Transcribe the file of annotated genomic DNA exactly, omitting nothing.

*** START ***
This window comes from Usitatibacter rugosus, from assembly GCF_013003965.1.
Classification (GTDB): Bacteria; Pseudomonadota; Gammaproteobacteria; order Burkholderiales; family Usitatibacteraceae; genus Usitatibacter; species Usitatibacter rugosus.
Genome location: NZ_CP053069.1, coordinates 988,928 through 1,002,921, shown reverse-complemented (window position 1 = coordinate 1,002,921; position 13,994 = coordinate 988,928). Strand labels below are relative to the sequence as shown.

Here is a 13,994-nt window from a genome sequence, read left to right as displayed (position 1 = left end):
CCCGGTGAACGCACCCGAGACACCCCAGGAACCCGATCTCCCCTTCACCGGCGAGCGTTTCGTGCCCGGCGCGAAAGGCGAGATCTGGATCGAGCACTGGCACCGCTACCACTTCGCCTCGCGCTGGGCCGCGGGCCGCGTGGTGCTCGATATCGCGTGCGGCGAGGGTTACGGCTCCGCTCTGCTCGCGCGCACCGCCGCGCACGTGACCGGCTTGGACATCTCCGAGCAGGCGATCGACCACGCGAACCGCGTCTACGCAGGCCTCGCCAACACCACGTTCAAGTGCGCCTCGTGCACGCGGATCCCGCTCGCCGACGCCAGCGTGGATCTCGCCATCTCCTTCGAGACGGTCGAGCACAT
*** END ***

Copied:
This window comes from Usitatibacter rugosus, from assembly GCF_013003965.1.
Classification (GTDB): Bacteria; Pseudomonadota; Gammaproteobacteria; order Burkholderiales; family Usitatibacteraceae; genus Usitatibacter; species Usitatibacter rugosus.
Genome location: NZ_CP053069.1, coordinates 988,928 through 1,002,921, shown reverse-complemented (window position 1 = coordinate 1,002,921; position 13,994 = coordinate 988,928). Strand labels below are relative to the sequence as shown.

Here is a 13,994-nt window from a genome sequence, read left to right as displayed (position 1 = left end):
CCCGGTGAACGCACCCGAGACACCCCAGGAACCCGATCTCCCCTTCACCGGCGAGCGTTTCGTGCCCGGCGCGAAAGGCGAGATCTGGATCGAGCACTGGCACCGCTACCACTTCGCCTCGCGCTGGGCCGCGGGCCGCGTGGTGCTCGATATCGCGTGCGGCGAGGGTTACGGCTCCGCTCTGCTCGCGCGCACCGCCGCGCACGTGACCGGCTTGGACATCTCCGAGCAGGCGATCGACCACGCGAACCGCGTCTACGCAGGCCTCGCCAACACCACGTTCAAGTGCGCCTCGTGCACGCGGATCCCGCTCGCCGACGCCAGCGTGGATCTCGCCATCTCCTTCGAGACGGTCGAGCACAT